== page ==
It was only a little more than 50 years ago that the word “robot” was relegated to science fiction novels and B-movies. Educational programs for robotics and robotic engineers didn’t exist. Then came a young entrepreneur with a vision and a mission: To convince the world that robots were the future. A physicist and engineer, he founded the world’s first robotics company, Unimation; he traveled the world, lecturing and educating; authored textbooks that became standards in robotics. He cajoled, inspired, and educated, and finally was heard. He is rightfully known as the Father of Robotics, Joseph F. Engelberger.
“Did you see that? What a crazy machine!” Johnny Carson has just watched a robot, the first he and his audience have ever seen—swing a golf club to putt a hole-in-one. Awed and mystified, the audience could be heard gasping. Some screamed. It’s the robot’s 1963 television debut on the Tonight Show Starring Johnnie Carson. The two-ton Unimate, the first industrial robot, was shipped from the small Animation plant in Danbury, Connecticut where it was created, to NBC studios in Burbank, California along with Joseph Engelberger, its handler, and an engineer to program it. Live on air, Engelberger explained how “something called a remote control” worked, and then used it to command the Unimate to conduct the band. Later, the robot opened and poured a beer. The next day the media was full of recounts of the appearance, but with no mention of its practical applications.
This was Engelberger’s dilemma: How to change the perception of the robot from a novelty act into a practical, integral part of all aspects of life from healthcare to transportation to manufacturing. Robots would make factory workers safer, production faster, product quality better, and would expand the capabilities of any application. Determined, he tirelessly demonstrated his Unimate at conventions, trade shows, and on television shows. He wrote articles and books. He met with kings, presidents, and heads of state. He approached company CEOs and shop workers on the floor. He addressed Congress on the value of automation in space exploration, and encouraged their investment. He talked to anyone who would listen. With his gregarious personality, sharp wit, and signature red bow tie, he was the standard bearer for the robot cause. And, as we all know, he prevailed.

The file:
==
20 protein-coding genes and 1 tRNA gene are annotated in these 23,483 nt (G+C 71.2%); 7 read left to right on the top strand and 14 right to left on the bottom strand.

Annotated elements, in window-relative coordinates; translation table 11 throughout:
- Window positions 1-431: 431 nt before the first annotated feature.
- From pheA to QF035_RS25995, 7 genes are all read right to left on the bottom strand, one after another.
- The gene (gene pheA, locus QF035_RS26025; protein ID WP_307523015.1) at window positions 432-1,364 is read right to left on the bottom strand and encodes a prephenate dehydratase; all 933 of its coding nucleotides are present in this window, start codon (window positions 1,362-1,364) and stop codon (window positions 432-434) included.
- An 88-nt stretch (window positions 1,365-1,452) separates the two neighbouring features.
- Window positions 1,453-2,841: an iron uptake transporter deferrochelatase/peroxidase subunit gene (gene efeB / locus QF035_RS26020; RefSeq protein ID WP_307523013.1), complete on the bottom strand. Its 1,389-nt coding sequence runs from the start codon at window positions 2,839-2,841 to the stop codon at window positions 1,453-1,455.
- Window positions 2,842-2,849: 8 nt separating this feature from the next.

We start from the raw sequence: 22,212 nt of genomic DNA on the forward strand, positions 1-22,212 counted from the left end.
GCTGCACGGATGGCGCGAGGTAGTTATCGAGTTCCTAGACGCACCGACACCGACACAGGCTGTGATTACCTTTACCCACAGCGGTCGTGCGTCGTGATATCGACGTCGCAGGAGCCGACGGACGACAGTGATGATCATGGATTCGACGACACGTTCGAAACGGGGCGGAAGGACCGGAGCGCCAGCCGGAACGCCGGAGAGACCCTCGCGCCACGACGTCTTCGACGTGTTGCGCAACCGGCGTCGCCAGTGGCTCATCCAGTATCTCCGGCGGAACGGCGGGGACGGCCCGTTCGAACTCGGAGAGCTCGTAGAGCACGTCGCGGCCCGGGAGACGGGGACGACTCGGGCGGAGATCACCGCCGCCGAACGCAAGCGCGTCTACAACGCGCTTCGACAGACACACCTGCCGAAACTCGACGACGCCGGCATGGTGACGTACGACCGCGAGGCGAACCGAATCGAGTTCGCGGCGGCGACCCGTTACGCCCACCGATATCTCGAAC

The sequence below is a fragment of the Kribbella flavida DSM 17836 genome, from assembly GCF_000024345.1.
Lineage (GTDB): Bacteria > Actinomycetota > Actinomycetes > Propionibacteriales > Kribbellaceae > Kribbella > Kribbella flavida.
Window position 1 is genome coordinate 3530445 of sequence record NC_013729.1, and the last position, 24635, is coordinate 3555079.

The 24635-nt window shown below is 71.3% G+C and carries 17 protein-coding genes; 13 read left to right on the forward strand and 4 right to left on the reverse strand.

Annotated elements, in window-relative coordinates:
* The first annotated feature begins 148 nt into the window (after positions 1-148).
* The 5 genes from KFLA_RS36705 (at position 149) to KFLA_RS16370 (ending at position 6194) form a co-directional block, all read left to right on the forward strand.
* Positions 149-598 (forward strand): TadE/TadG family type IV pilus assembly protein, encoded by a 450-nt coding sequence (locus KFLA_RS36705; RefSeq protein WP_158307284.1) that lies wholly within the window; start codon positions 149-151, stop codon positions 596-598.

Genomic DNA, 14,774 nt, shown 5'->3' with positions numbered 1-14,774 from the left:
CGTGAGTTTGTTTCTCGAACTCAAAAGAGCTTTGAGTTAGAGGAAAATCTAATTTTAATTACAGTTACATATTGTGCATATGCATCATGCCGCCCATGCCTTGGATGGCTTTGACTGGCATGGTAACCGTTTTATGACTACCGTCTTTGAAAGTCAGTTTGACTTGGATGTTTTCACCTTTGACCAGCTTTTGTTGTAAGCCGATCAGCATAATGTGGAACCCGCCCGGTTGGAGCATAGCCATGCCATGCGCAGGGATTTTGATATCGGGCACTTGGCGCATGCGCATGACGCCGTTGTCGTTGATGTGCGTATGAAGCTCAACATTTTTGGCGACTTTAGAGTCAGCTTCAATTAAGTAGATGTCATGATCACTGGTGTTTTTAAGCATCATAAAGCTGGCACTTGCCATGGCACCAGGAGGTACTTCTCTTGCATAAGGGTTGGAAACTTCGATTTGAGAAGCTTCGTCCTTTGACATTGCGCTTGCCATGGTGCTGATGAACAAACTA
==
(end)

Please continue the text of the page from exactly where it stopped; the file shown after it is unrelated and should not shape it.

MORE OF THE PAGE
THE AMERICAN DREAM
Joseph Engelberger is the embodiment of that most venerated national ethos, The American Dream. He was born in Brooklyn, New York in 1925, the son of German immigrants. His father played cello on cruise ships and was rarely home, but later become a bricklayer to better support his wife and two sons.
In 1941, when Engelberger was only 16, Japan attacked Pearl Harbor, crippling the U.S. fleet. The United States entered World War II, and its war machine shifted into high gear. Engelberger finished high school and was determined to enlist in the Navy. Knowing that his color-blindness would keep him from passing the physical, his characteristic resourcefulness prevailed. “I cheated! I asked someone who’d taken the [color] test and memorized the answers,” he says with real glee. And so, he began serving his country.
Military service gave Engelberger the most important factor for his success—an excellent education. He was selected for a special program for promising students to study physics at Columbia University. Attending the School of Engineering, he earned a bachelor’s degree in 1946, and then his master’s degree in physics and electrical engineering in 1949. Since then, recognition for his contributions has lead to honorary doctorates from many institutions, including Trinity College and Carnegie Mellon University.